In R (on the application of the Independent Workers‘ Union of Great Britain) v Secretary of State for Work and Pensions and anor, the High Court has ruled that protection from detriment on health and safety grounds should extend to ‘workers’ under EU law.
The Court held that the UK had not properly implemented the EU Health and Safety Framework Directive (No.89/391) in that it had limited protection from detriment on health and safety grounds to ‘employees’. The Directive requires protection to extend to anyone who falls within the autonomous meaning of ‘worker’ specific to EU law, which covers any person who performs services for and under the direction of another person in return for remuneration.
From the beginning of March to 21 May 2020, the Independent Workers’ Union of Great Britain’s (‘IWGB’) legal department received around 144 COVID-19-related enquiries. The subjects of these enquiries included a lack of personal protective equipment (PPE), a failure to implement social distancing and a failure to package COVID-19 samples correctly to protect medical couriers. There was evidence that some of the IWGB union’s 5,000 members, who are predominantly low-paid, migrant workers and gig economy workers (independent contractors, online platform workers, contract firm workers, on-call workers and temporary workers who enter into formal agreements with on-demand companies to provide services to their clients), were worried about having to work without PPE. The IWGB believed that UK employment and health and safety law did not sufficiently protect ‘workers’ (i.e. those who work under a common law contract of employment). It brought High Court proceedings arguing that ‘the Framework Directive’ on the introduction of measures to encourage improvements in the health and safety of workers at work and the ‘the PPE Directive’ on the minimum health and safety requirements for the use by workers of personal protective equipment at the workplace (together the ‘Directives’) require Member States to bestow certain protections on ‘workers’ but UK domestic legislation (mainly contained in the Health and Safety at Work etc Act 1974 (HSWA) and the Employment Rights Act 1996 (ERA)) limits protection to ‘employees’.
The Court accepted that the Directives, which refer to the protection of ‘workers’, impose obligations regarding a wider class of individual than just ‘employees’. EU case law in areas such as free movement and equal pay has established an autonomous meaning of ‘worker’ specific to EU law, which refers to a person who performs services for and under the direction of another person in return for remuneration. The Court concluded that ‘worker’ includes anyone who would fall within this definition.
The Court then considered various provisions of UK domestic law said to implement the protections demanded by the Directives. These included Section 44 of the ERA, which provides that it is unlawful to subject an employee to detriment for leaving or refusing to return to the workplace in circumstances of serious and imminent danger or for taking appropriate steps to protect him or himself or other persons from the danger. The Court held that restricting such rights to ‘employees’ only, failed to effectively implement the requirement in Article 8(4) and (5) of the Framework Directive that workers who take the appropriate steps in response to serious and imminent danger are not to be disadvantaged for doing so unless they act carelessly or negligently. The Court also held that various provisions of the HSWA and related secondary legislation do not properly implement Article 3 of the PPE Directive, which requires PPE to be used in certain circumstances when risks cannot be avoided another way.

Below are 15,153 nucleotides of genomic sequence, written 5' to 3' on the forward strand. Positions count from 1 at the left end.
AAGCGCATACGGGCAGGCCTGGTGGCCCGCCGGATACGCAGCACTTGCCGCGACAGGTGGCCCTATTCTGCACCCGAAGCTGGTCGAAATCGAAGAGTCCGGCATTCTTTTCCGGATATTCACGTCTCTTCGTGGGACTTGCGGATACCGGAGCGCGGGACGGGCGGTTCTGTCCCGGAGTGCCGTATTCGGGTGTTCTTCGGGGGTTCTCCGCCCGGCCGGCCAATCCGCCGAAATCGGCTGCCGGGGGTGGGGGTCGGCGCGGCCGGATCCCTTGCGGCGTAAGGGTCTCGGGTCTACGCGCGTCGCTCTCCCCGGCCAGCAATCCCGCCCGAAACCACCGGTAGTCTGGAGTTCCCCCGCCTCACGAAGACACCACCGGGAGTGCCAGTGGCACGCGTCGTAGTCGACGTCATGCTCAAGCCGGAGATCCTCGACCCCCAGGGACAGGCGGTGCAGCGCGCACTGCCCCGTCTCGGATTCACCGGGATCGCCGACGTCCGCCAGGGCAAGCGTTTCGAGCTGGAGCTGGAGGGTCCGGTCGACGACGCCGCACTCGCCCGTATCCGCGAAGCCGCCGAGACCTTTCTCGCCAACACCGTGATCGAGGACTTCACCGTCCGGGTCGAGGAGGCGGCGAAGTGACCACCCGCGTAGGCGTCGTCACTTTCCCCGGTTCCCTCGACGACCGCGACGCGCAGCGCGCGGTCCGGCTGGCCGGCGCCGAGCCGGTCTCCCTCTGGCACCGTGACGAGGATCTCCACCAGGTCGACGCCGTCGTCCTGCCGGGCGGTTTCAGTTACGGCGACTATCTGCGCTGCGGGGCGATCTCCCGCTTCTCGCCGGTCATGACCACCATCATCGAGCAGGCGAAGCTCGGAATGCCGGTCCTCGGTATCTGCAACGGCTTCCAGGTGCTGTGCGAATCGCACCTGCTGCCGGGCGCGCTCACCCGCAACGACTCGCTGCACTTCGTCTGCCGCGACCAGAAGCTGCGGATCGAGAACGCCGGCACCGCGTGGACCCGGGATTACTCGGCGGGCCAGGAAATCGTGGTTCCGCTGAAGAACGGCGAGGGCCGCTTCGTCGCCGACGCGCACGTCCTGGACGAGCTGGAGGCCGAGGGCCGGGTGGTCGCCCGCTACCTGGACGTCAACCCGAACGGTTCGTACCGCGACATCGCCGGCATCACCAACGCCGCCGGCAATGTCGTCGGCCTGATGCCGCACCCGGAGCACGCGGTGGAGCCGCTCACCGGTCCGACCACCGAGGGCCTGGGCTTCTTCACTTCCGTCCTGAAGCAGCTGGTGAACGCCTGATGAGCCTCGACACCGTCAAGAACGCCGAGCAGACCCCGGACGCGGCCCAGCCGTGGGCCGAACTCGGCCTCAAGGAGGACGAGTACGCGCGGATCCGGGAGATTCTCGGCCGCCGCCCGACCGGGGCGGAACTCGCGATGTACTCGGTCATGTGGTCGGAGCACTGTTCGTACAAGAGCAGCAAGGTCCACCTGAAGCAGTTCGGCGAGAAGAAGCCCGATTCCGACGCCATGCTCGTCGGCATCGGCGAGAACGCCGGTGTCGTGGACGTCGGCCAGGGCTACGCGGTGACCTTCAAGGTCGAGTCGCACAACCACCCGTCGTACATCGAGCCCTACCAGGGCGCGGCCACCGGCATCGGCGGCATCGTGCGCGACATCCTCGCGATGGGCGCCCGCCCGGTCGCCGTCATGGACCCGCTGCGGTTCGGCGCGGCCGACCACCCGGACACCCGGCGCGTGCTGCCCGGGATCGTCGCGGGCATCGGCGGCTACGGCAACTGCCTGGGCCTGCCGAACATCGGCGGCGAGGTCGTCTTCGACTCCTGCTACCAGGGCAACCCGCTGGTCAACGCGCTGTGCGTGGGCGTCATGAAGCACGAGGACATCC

The outcome of this case means that ‘workers’, in addition to ‘employees’, will be able to bring claims in an employment tribunal if they suffer detrimental treatment in health and safety cases. Section 44 of the Employment Rights Act 1996 now provides both employees and workers with the right not to be treated detrimentally for raising health and safety concerns. It also permits them to leave or refuse to return to an unsafe workplace (or to take appropriate steps to protect themselves and others) where they reasonably believe they are in serious and imminent danger. Consequently, workers, as well as employees, will be able to contest the adequacy and suitability of safety arrangements at work.
The ruling in this case extends health and safety protection to hundreds of thousands of workers, including those in the gig economy, which is significant in the current COVID-19 pandemic.
The pandemic has highlighted the importance of these protections and there is now an increased probability of these kinds of claims. Organisations therefore need to take care when dealing with staff who have raised concerns or acted on health and safety grounds.
Where businesses do treat employees or workers detrimentally, no cap on compensation and possibly injury to feelings awards on top should be expected.
If you would like further information on what this development might mean for you or your organisation, please contact Debbie Sadler on 01494 478 671 or at email@example.com.